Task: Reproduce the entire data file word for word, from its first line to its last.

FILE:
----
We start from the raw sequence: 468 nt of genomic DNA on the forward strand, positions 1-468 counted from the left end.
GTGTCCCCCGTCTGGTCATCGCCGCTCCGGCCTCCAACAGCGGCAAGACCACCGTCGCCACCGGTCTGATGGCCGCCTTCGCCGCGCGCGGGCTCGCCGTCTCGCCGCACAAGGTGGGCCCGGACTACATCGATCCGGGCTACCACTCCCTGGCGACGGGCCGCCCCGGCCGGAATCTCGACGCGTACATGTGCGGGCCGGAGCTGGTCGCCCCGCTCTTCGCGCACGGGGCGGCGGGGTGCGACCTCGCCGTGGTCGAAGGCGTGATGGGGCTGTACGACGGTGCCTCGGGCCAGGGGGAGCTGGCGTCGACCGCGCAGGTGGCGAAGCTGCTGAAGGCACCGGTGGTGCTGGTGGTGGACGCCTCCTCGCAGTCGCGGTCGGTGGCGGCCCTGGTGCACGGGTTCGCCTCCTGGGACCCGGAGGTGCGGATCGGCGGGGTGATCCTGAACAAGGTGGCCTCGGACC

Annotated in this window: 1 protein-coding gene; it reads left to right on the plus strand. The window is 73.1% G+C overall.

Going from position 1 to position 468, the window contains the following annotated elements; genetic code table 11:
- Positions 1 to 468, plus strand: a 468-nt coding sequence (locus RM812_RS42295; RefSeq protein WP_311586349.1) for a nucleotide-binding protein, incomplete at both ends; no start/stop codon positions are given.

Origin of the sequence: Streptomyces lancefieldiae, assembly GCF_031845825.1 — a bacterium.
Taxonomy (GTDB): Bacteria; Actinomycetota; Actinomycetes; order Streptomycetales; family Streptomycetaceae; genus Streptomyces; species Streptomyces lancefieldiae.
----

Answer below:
We start from the raw sequence: 468 nt of genomic DNA on the forward strand, positions 1-468 counted from the left end.
GTGTCCCCCGTCTGGTCATCGCCGCTCCGGCCTCCAACAGCGGCAAGACCACCGTCGCCACCGGTCTGATGGCCGCCTTCGCCGCGCGCGGGCTCGCCGTCTCGCCGCACAAGGTGGGCCCGGACTACATCGATCCGGGCTACCACTCCCTGGCGACGGGCCGCCCCGGCCGGAATCTCGACGCGTACATGTGCGGGCCGGAGCTGGTCGCCCCGCTCTTCGCGCACGGGGCGGCGGGGTGCGACCTCGCCGTGGTCGAAGGCGTGATGGGGCTGTACGACGGTGCCTCGGGCCAGGGGGAGCTGGCGTCGACCGCGCAGGTGGCGAAGCTGCTGAAGGCACCGGTGGTGCTGGTGGTGGACGCCTCCTCGCAGTCGCGGTCGGTGGCGGCCCTGGTGCACGGGTTCGCCTCCTGGGACCCGGAGGTGCGGATCGGCGGGGTGATCCTGAACAAGGTGGCCTCGGACC

Annotated in this window: 1 protein-coding gene; it reads left to right on the plus strand. The window is 73.1% G+C overall.

Going from position 1 to position 468, the window contains the following annotated elements; genetic code table 11:
- Positions 1 to 468, plus strand: a 468-nt coding sequence (locus RM812_RS42295; RefSeq protein WP_311586349.1) for a nucleotide-binding protein, incomplete at both ends; no start/stop codon positions are given.

Origin of the sequence: Streptomyces lancefieldiae, assembly GCF_031845825.1 — a bacterium.
Taxonomy (GTDB): Bacteria; Actinomycetota; Actinomycetes; order Streptomycetales; family Streptomycetaceae; genus Streptomyces; species Streptomyces lancefieldiae.